Viking burial clothes woven with ‘Allah’ discovered in Sweden | Science

A Swedish university has discovered Arabic characters for “Allah” and “Ali” woven into Viking burial clothes. Researchers at Uppsala University describe the finding of the geometric Kufic characters in silver on woven bands of silk as “staggering”.

The researchers at Uppsala, Sweden’s oldest university, were re-examining clothes that had been in storage for some time. They had originally been found at Viking burial sites in Birka and Gamla Uppsala in Sweden. Textile archaeology researcher Annika Larsson told the BBC that at first she could not make sense of the symbols, but then, “I remembered where I had seen similar designs: in Spain, on Moorish textiles.”

Uppsala University
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#Viking Age script deciphered – mentions ‘Allah’ and ‘Ali’ https://t.co/zdkDy0BeRL pic.twitter.com/7wpUoWstR7


October 3, 2017

This led to the identification of the name “Ali” in the text and, when looked at in a mirror, the word “Allah” in reverse was revealed.

The meaning of the characters was revealed in a mirror

The meaning of the characters was revealed in a mirror. Photograph: Annika Larsson

“Perhaps this was an attempt to write prayers so that they could be read from left to right,” said Larsson. Arabic characters are more typically inscribed right to left. The finding contradicts theories that Islamic objects in Viking graves are only the result of plunder or trade because, she explained, “the inscriptions appear in typical Viking age clothing that have their counterparts in preserved images of Valkyries”.

Larsson said the choice of burial clothes reflected the fineries of Viking life rather than the day-to-day reality, in much the same way that in the modern era people are buried in formal clothes. “Presumably, Viking age burial customs were influenced by Islam and the idea of an eternal life in paradise after death.”

Viking contact with the Islamic world is a well-established fact. There have been finds of more than 100,000 Islamic silver coins known as dirhams in Viking-age Scandinavia. DNA analysis of Viking graves has also shown that some of them contain people who originated in Persia.

The Vale of York hoard, discovered near Harrogate in 2007, contained objects relating to three belief systems – Islam, Christianity and the worship of Thor – and at least seven different languages. And in March 2015 a Viking woman’s glass ring was discovered bearing the inscription “for Allah” or “to Allah”.

The Vale of York hoard, the most important Viking treasure find in the UK in 150 years.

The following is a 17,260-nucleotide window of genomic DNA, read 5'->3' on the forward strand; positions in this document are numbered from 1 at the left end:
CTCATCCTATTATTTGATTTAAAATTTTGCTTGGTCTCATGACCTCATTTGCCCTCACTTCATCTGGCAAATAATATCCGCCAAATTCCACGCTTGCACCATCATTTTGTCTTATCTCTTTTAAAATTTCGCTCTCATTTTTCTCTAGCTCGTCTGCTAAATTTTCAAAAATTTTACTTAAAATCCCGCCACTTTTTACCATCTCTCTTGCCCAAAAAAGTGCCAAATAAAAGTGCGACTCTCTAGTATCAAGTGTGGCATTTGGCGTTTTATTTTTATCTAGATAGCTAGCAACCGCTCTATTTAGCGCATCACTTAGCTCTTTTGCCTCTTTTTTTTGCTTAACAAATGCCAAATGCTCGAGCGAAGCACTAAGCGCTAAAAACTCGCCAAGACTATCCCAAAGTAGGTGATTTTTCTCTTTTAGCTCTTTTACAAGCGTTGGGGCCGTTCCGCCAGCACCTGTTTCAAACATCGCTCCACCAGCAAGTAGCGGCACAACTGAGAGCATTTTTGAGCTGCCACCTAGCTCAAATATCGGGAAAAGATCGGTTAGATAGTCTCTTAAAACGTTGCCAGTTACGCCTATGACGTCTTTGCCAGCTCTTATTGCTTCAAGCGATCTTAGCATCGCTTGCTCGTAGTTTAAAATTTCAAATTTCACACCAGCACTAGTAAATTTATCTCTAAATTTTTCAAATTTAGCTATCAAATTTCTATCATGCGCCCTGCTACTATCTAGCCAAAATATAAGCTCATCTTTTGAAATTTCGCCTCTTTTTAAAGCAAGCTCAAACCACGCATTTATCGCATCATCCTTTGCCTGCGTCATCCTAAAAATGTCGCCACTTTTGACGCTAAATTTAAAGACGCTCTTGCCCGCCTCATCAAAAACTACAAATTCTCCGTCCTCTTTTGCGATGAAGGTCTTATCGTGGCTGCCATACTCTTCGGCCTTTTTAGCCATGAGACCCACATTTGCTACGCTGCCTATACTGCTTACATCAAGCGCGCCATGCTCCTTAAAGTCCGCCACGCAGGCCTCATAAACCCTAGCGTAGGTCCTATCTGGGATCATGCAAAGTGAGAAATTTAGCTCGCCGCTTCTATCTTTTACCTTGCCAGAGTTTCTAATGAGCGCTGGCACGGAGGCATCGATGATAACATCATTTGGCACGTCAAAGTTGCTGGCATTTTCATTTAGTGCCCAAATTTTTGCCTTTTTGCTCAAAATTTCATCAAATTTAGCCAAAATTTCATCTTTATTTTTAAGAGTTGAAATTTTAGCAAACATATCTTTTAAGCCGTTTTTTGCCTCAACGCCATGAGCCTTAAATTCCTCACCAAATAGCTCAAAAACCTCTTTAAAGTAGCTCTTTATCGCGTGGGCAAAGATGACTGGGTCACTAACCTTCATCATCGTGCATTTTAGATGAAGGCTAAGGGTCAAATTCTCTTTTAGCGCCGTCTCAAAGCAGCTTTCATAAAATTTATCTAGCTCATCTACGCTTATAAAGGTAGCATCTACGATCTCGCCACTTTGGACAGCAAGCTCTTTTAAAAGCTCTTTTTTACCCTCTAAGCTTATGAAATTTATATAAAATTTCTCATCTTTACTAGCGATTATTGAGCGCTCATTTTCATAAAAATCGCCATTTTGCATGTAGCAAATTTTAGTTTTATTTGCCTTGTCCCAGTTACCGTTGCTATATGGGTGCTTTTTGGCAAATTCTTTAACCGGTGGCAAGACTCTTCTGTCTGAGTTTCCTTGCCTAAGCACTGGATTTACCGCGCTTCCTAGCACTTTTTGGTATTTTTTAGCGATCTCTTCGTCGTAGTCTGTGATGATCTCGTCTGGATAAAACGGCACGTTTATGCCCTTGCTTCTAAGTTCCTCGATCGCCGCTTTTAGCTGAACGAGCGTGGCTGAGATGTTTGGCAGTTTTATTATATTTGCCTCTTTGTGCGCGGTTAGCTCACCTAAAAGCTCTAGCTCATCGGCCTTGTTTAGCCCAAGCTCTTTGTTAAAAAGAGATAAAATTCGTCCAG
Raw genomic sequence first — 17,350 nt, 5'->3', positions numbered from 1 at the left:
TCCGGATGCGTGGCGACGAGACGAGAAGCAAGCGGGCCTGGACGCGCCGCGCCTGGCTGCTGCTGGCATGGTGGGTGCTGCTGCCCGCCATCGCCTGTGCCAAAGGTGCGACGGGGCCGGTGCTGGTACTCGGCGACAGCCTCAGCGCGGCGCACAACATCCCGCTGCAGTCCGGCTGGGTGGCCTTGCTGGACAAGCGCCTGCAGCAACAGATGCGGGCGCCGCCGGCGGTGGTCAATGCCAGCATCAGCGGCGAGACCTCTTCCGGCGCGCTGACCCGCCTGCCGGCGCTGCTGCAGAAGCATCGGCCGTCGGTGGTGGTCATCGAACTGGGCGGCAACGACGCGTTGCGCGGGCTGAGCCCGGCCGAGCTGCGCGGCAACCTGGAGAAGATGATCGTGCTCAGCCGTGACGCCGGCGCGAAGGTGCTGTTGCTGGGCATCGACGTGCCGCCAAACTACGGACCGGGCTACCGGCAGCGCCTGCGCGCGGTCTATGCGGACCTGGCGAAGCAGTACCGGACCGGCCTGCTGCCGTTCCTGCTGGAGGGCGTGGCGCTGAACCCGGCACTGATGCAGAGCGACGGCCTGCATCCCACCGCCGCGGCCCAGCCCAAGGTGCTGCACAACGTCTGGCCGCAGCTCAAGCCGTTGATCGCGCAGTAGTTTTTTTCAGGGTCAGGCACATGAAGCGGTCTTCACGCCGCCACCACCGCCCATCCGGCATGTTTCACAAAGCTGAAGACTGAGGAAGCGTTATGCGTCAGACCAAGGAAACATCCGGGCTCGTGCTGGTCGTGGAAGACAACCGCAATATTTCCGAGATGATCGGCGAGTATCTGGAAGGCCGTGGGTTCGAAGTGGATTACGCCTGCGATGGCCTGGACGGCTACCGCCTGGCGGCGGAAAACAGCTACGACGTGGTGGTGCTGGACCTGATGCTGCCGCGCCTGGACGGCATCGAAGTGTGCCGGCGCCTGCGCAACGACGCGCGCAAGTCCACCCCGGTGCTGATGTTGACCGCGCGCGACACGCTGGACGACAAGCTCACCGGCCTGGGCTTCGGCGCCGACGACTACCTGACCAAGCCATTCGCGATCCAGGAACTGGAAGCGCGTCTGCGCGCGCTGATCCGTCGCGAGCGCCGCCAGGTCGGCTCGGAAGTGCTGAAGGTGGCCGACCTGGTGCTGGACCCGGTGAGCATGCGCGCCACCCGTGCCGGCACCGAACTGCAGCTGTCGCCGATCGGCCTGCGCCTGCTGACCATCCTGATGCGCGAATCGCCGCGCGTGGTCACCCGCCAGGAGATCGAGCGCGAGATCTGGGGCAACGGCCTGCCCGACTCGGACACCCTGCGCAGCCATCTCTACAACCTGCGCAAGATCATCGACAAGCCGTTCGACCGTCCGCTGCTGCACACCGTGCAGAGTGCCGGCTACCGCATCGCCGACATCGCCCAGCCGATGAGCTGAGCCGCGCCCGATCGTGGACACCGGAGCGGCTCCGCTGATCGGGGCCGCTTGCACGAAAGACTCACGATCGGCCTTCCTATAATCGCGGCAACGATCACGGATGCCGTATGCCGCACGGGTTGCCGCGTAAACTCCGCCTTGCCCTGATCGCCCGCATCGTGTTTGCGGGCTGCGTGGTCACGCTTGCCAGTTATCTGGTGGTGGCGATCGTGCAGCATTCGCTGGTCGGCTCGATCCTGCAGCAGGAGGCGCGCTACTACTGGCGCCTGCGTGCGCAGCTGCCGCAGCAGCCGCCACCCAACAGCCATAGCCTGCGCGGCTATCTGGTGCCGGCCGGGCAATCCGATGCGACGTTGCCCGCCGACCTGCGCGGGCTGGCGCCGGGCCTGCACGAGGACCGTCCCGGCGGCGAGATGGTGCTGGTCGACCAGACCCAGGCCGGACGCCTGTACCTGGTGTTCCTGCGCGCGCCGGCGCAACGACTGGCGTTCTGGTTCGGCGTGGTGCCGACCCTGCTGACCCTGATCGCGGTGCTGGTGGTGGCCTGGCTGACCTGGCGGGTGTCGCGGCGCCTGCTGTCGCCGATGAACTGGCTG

The Vale of York hoard, the most important Viking treasure find in the UK in 150 years. Photograph: Linda Nylind for the Guardian

The textile finds with the Arabic script are on display at Enköpings museum’s exhibition on Viking couture until February 2018.

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Cancer patients’ grey hair unexpectedly darkens in drug study | Science

A group of cancer patients’ grey hair has unexpectedly darkened after they took new types of drugs, researchers have revealed.

Chemotherapy is known to make patients’ hair fall out, but the 14 people involved were all being treated with new immunotherapy drugs that work differently and have different side effects from chemotherapy. A Spanish study suggests those may include restoring hair pigment, at least in patients with lung cancer.

Noelia Rivera, a dermatologist at Autonomous University of Barcelona, said they thought it could be an isolated case when it happened with the first patient. But the research team found the same thing when they asked other patients for photographs of themselves from before treatment.

The 14 people were among 52 patients with lung cancer being followed to see whether they developed bad side effects from the drugs — Keytruda, Opdivo and Tecentriq.

While most patients did not have a hair colour change, the 14 cases suggest it is not an isolated finding. In 13 patients, hair turned darkish brown or black; in one patient, it turned black in patches.

The same drugs have been linked previously with hair losing colour in patients with another cancer, melanoma.

All but one of the 14 patients in the Spanish study responded better to treatment than other patients, suggesting that hair darkening might be an indication that the drugs are working, the researchers said.

Rivera said they were continuing with the study to search for an explanation.

“It’s a fascinating report – one of those things that comes out of the blue,” said June Robinson, a Northwestern University research professor in dermatology. Robinson is also editor of the medical journal JAMA Dermatology, which published the study online this month.

She said the results deserved a deeper look but cautioned that it was too soon to suggest that they might lead to new treatments for unwanted grey hair.

Rivera noted that the drugs used in the study had serious side effects that made them unsafe for healthy people. But if it is confirmed that they do change hair colour, a different drug could be developed to treat grey hair, she said.

The pharmaceutical industry has previously capitalised on unexpected drug side effects. Examples include the male pattern baldness drug Propecia, the eyelash growing drug Latisse, and Botox anti-wrinkle injections. Active ingredients in these drugs were initially approved to treat enlarged prostates, eye pressure problems, and eye muscle spasms.

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